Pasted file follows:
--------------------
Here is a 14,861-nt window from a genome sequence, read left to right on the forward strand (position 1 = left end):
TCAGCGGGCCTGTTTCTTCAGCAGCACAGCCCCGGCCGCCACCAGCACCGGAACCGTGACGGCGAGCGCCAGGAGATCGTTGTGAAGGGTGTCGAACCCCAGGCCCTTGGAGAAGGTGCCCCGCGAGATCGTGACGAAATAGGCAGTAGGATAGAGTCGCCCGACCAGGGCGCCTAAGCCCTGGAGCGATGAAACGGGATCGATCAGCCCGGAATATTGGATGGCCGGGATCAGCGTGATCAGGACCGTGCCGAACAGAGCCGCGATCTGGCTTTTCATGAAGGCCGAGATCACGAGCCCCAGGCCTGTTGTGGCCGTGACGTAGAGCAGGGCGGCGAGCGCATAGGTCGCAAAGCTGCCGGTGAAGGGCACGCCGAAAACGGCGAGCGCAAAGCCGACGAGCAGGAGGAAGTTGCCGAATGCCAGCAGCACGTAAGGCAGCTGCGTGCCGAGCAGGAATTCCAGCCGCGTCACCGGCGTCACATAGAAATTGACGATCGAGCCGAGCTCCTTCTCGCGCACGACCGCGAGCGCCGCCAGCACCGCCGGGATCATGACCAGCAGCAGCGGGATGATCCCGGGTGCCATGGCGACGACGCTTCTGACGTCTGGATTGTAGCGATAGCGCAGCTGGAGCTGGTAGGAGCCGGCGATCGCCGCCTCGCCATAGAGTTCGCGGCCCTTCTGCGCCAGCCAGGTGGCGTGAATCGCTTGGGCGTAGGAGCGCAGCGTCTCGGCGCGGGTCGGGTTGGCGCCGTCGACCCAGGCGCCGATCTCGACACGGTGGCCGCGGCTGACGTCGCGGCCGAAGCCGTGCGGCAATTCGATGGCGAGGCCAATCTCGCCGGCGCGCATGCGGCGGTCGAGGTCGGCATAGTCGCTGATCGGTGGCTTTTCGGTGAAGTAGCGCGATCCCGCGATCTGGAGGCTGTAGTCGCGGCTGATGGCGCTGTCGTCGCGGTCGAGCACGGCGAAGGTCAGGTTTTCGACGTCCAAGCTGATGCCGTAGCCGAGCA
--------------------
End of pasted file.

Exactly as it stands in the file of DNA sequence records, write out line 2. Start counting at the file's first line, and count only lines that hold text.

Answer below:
TCAGCGGGCCTGTTTCTTCAGCAGCACAGCCCCGGCCGCCACCAGCACCGGAACCGTGACGGCGAGCGCCAGGAGATCGTTGTGAAGGGTGTCGAACCCCAGGCCCTTGGAGAAGGTGCCCCGCGAGATCGTGACGAAATAGGCAGTAGGATAGAGTCGCCCGACCAGGGCGCCTAAGCCCTGGAGCGATGAAACGGGATCGATCAGCCCGGAATATTGGATGGCCGGGATCAGCGTGATCAGGACCGTGCCGAACAGAGCCGCGATCTGGCTTTTCATGAAGGCCGAGATCACGAGCCCCAGGCCTGTTGTGGCCGTGACGTAGAGCAGGGCGGCGAGCGCATAGGTCGCAAAGCTGCCGGTGAAGGGCACGCCGAAAACGGCGAGCGCAAAGCCGACGAGCAGGAGGAAGTTGCCGAATGCCAGCAGCACGTAAGGCAGCTGCGTGCCGAGCAGGAATTCCAGCCGCGTCACCGGCGTCACATAGAAATTGACGATCGAGCCGAGCTCCTTCTCGCGCACGACCGCGAGCGCCGCCAGCACCGCCGGGATCATGACCAGCAGCAGCGGGATGATCCCGGGTGCCATGGCGACGACGCTTCTGACGTCTGGATTGTAGCGATAGCGCAGCTGGAGCTGGTAGGAGCCGGCGATCGCCGCCTCGCCATAGAGTTCGCGGCCCTTCTGCGCCAGCCAGGTGGCGTGAATCGCTTGGGCGTAGGAGCGCAGCGTCTCGGCGCGGGTCGGGTTGGCGCCGTCGACCCAGGCGCCGATCTCGACACGGTGGCCGCGGCTGACGTCGCGGCCGAAGCCGTGCGGCAATTCGATGGCGAGGCCAATCTCGCCGGCGCGCATGCGGCGGTCGAGGTCGGCATAGTCGCTGATCGGTGGCTTTTCGGTGAAGTAGCGCGATCCCGCGATCTGGAGGCTGTAGTCGCGGCTGATGGCGCTGTCGTCGCGGTCGAGCACGGCGAAGGTCAGGTTTTCGACGTCCAAGCTGATGCCGTAGCCGAGCA